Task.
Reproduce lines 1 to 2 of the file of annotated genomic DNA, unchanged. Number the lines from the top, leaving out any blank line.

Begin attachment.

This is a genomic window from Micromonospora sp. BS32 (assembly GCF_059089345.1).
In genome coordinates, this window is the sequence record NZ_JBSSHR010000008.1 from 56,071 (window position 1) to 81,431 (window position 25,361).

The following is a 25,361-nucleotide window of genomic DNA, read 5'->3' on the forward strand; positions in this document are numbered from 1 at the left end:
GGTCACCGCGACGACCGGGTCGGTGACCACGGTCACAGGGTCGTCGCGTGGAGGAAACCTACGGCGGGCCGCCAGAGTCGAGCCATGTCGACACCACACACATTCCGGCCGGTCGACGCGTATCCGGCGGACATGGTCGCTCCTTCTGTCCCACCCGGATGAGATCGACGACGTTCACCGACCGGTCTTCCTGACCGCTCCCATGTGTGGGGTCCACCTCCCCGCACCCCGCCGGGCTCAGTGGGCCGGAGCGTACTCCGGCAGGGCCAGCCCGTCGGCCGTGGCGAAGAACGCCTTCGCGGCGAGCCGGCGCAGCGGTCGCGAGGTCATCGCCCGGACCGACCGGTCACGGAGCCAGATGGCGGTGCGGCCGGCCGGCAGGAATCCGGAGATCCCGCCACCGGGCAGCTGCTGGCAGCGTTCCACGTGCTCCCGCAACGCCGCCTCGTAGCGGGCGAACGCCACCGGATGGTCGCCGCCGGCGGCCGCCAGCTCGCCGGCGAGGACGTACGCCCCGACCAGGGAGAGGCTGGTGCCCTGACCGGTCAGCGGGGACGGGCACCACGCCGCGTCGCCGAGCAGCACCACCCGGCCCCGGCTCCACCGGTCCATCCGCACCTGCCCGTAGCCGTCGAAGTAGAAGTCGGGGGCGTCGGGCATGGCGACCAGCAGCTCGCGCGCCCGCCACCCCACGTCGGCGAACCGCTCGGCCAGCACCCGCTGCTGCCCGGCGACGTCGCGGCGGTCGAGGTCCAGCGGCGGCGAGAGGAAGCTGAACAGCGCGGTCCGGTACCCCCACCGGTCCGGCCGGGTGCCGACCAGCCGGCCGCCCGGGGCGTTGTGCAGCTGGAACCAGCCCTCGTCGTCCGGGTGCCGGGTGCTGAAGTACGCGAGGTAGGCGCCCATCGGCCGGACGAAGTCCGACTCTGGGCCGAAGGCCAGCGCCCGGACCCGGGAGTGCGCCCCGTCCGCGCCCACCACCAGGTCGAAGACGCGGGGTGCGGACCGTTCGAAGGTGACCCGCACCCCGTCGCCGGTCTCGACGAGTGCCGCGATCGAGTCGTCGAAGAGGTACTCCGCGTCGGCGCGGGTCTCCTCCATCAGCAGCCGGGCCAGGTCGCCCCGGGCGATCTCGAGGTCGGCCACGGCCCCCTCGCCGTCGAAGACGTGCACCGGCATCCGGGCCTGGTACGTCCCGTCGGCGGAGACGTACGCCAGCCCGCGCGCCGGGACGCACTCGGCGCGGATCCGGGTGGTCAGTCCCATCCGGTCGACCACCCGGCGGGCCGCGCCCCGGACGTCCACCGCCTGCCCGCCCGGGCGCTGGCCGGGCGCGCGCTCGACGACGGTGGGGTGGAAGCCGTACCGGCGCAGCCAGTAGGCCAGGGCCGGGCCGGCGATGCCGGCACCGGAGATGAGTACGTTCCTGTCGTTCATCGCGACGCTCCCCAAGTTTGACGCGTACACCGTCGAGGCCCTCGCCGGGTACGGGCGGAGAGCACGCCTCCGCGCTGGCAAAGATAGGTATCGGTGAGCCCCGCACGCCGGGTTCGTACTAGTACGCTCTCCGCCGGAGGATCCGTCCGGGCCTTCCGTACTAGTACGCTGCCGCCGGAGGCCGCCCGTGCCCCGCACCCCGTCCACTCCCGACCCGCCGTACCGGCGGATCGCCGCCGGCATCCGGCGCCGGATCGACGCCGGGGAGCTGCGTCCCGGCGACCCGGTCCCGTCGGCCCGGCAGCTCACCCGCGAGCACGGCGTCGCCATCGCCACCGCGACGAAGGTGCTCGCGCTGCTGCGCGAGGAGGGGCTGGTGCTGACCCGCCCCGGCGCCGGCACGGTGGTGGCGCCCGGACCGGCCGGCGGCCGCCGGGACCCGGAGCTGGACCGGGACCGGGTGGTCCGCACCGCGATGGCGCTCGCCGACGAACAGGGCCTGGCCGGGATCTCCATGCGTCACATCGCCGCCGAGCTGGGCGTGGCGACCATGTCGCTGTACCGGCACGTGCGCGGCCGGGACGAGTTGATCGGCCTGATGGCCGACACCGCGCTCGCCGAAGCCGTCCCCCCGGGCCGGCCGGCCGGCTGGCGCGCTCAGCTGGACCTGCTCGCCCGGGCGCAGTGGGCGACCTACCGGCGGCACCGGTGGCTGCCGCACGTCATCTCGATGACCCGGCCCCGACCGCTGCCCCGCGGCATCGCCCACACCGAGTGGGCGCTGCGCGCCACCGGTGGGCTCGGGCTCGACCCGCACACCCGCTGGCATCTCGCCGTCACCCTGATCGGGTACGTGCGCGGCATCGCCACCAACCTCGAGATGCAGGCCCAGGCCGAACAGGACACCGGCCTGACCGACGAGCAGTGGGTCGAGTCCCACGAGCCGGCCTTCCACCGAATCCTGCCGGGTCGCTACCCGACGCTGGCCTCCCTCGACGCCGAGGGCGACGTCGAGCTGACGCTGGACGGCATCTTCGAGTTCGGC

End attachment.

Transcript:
This is a genomic window from Micromonospora sp. BS32 (assembly GCF_059089345.1).
In genome coordinates, this window is the sequence record NZ_JBSSHR010000008.1 from 56,071 (window position 1) to 81,431 (window position 25,361).